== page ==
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The App Games

Posted on 5 February 2015 by Tiffany Gierke

tiffany_the_app_gamesI admit I am a Hunger Games fan. I read all three books in a week and vowed to take archery lessons. And I am not the only one, judging by the number of books sold. In 2012, Suzanne Collins’s trilogy sold 27.7 million copies (print and eBooks combined).

So what makes the story so compelling? Well, unlike the ho-hum of Survivor-like programs, in The Hunger Games it’s not just a torch that gets snuffed. People fight to the death. Twenty-four Tributes (or contestants) are placed in a hostile environment and need to use tools, talent and strategy to stay alive. The last Tribute standing gets rewarded with wealth and lots of food (hence the Hunger Games).

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Topics: learning, education, syspro appstore

Staying agile in an uncertain world

Posted on 18 December 2014 by Simon Griffiths

simon_staying_agile

We are living in a world of change and uncertainty. In 2014, Harvard Business Review published research that showed that uncertainty has increased in the last 50 years, and that some industries are more affected by it. Of the top ten industries facing the most uncertainty, eight are manufacturing industries.

There is a military term now used by business to characterize the challenges of change - VUCA - which was discussed in a previous blog post. VUCA stands for Volatility, Uncertainty, Complexity and Ambiguity. Another acronym (also originating from the military) provides guidance on how to deal with a VUCA world. 

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Topics: learning, Analytics, mobile

 

Gamification and ERP training

Posted on 20 November 2014 by Natasha Burt

natasha_b_gamification_erp_trainingI have never been a ‘gamer’ – in my definition that’s someone who spends a significant amount of their leisure time playing video games. My husband, on the other hand, is an avid gamer – so much so that one of his groomsmen got us an X-Box One as a wedding gift! This got me wondering if I am missing something – why do people escape to these virtual worlds and how do the games keep them interested and coming back for more?

In her TED talk ‘Gaming can make a better world’, Jane McGonigal provides some valuable insight into my contemplations – online video games engage and motivate gamers by providing:

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Topics: learning, Erp training, Gamification

A New Year’s Learning Resolution

Posted on 15 January 2014 by Natasha Burt

new-year-learning-resolutionMy New Year usually begins with commitments to joining a gym, losing weight, and giving up bad habits. Typically, by the last week of January, at least one of them is already in the bin – most probably because I didn’t have an execution plan for it. If you’re someone who breaks New Year’s Resolutions as quickly as you make them, try a different kind of resolution – one for which you have an execution plan and which you can and want to keep!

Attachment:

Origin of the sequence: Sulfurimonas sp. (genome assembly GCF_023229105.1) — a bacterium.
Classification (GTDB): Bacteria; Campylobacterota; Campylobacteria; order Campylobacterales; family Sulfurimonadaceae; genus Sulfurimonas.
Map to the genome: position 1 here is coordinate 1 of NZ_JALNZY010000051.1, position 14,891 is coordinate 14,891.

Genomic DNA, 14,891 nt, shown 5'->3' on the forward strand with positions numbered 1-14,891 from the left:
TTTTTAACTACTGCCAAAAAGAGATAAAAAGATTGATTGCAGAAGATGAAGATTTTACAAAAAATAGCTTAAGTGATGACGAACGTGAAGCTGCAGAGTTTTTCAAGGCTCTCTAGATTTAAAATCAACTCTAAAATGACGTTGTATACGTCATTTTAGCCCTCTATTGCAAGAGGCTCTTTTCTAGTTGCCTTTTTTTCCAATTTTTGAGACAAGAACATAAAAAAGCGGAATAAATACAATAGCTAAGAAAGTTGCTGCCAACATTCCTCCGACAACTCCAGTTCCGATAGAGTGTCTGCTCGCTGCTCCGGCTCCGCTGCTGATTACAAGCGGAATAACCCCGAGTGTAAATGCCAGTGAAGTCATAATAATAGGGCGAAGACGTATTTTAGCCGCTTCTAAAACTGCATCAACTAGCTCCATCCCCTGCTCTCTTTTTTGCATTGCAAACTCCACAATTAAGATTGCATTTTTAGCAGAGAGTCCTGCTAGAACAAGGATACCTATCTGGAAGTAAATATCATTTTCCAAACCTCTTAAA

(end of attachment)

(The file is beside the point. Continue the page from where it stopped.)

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Topics: learning, Education and Training, Evaluation, Goals, Learning plan

The Pros and Cons of ERP Certification

Posted on 10 October 2013 by Natasha Burt

Certification ERPJust last week, my Dad and I were discussing and debating the value of certifications in the real world – a contentious topic that is widely debated across different professions. Being a civil engineer, my Dad shudders at the idea of hiring a newbie engineer who has achieved a professional qualification without any exposure to applying this knowledge practically. In his industry, practical experience is a requirement. However, only gaining hands-on experience and not having the necessary professional qualification also excludes applicants. The candidates he would consider hiring have the necessary professional qualification and have completed a practical internship of sorts with an engineering firm – the best of both worlds.

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Topics: learning, Certification, Education and Training, Business software, training, ERP, education

Bite-Size Education

Posted on 17 July 2013 by Natasha Burt

e-learningDespite being someone who is generally conscious about what and how much I eat, there are occasions when I cheat – my weaknesses are cheese and chocolate. When my fiancé bought a slab of Swiss dark chocolate recently, the first thing I did was look at the nutritional information. I was pleasantly surprised to see that, instead of giving the values per 100g, they had listed the values per piece. Knowing the kilojoule, fat and sugar content of just one piece encouraged me to limit myself to one bite-size piece of heaven. I had just enough to get that bitter-sweet dark chocolate taste, satisfy my craving for something sweet and avoid that feeling of guilt you get after devouring an entire slab of chocolate. In this case, less really was more. This got me thinking about a more digestible alternative in learning – bite-size education.

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Topics: learning, Education and Training, training, education

 

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